DETROIT — Neither higher gas prices nor rising interest rates could put a damper on U.S. auto sales during the first half of the year.

Sales rose 1.8 percent during the period, with June sales increasing about 5 percent compared with a year ago, according to Edmunds.com.

Analysts said the boost was fueled by strong consumer confidence and low unemployment.

But analysts at Cox Automotive, which includes Kelley Blue Book, issued a cautionary note on the numbers, saying that much of the increase was due to low-profit sales to fleet buyers such as rental car companies, and retail sales to individual buyers were propped up by rising incentives such as rebates and subsidized leases.

Sales are “defying gravity,” said Jonathan Smoke, chief economist for Cox. “Retail sales have been flat, and even those sales have been supported by incentives being up 6 percent.”

Cox analysts also said rising interest rates and a possible trade war because of tariff threats by President Trump could raise new-vehicle prices and payments and cut into auto sales in the second half of the year. Still, given the fact that automakers are willing to spend to keep their share of the market, Cox analysts raised their full-year forecast by 100,000 vehicles to 16.8 million.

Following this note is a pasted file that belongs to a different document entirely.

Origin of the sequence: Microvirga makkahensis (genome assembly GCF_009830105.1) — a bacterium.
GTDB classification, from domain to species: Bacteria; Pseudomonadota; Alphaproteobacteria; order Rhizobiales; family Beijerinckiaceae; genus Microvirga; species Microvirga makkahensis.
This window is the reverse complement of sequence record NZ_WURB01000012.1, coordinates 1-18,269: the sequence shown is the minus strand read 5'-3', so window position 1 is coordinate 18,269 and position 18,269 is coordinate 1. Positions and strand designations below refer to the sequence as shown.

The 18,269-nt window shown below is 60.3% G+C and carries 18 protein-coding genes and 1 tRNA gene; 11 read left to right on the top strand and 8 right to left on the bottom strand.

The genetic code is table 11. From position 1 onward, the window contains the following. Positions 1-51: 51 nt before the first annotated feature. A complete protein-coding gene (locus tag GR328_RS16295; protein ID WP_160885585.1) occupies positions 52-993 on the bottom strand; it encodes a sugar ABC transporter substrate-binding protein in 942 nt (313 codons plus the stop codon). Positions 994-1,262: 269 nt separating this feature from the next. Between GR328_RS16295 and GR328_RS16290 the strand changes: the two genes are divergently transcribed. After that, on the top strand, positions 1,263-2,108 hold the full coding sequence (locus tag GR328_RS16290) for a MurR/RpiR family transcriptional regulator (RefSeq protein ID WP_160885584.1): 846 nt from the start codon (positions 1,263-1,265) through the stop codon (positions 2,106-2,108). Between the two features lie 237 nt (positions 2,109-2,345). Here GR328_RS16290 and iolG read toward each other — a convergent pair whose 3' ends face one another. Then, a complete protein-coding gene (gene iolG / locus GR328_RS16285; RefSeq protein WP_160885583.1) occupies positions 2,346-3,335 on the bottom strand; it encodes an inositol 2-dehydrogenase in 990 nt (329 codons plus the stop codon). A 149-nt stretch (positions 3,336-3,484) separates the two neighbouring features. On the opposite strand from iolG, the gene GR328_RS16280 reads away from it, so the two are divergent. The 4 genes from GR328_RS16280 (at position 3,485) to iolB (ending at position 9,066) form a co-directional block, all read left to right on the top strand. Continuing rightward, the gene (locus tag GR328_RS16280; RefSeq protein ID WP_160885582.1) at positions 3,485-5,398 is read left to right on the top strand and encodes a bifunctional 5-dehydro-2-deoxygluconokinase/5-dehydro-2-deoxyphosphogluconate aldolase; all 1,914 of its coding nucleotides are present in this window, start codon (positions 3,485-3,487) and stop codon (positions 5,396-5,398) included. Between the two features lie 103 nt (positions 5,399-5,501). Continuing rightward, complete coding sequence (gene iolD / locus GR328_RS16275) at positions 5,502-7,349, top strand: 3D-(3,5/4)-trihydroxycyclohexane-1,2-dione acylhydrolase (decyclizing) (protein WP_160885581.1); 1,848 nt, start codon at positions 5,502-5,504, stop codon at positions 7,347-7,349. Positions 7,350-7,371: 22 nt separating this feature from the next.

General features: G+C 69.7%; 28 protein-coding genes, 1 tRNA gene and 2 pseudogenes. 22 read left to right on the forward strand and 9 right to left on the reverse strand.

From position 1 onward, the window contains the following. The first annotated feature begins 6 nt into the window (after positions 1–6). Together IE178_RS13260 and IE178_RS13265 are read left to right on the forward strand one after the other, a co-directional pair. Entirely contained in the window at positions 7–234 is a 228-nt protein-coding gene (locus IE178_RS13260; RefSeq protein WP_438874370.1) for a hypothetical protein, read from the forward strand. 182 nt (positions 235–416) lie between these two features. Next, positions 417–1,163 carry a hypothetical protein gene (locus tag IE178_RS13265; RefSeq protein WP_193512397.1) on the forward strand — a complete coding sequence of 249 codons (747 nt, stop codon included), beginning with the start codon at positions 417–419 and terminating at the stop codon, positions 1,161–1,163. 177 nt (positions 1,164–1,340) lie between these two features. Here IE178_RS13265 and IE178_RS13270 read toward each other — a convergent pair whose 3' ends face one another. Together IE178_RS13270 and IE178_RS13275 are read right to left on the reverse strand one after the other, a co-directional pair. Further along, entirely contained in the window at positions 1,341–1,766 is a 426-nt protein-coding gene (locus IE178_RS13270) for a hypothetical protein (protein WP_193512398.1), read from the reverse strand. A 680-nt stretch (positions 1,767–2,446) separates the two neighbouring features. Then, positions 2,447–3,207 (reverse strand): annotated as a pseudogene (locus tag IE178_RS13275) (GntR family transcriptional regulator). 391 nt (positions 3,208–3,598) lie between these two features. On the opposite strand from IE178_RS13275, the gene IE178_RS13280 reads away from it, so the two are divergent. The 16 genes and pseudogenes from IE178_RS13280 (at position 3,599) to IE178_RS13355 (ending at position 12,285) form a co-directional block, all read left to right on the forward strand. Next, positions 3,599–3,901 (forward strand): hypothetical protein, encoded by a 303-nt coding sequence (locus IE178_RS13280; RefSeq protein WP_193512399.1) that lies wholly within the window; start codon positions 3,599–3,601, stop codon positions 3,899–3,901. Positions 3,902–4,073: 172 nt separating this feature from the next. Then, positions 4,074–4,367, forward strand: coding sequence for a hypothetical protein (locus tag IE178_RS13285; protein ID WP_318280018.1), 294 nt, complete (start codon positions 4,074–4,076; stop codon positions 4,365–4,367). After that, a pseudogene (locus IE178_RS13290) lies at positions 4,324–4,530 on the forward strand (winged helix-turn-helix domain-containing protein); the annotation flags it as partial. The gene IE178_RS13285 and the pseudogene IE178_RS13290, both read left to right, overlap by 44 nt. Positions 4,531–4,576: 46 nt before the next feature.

Trucks and SUVs accounted for 68 percent of the market in June, a record high as car sales continued to fade, Edmunds said.

Auto interest rates held steady in June, although analysts expect them to rise.

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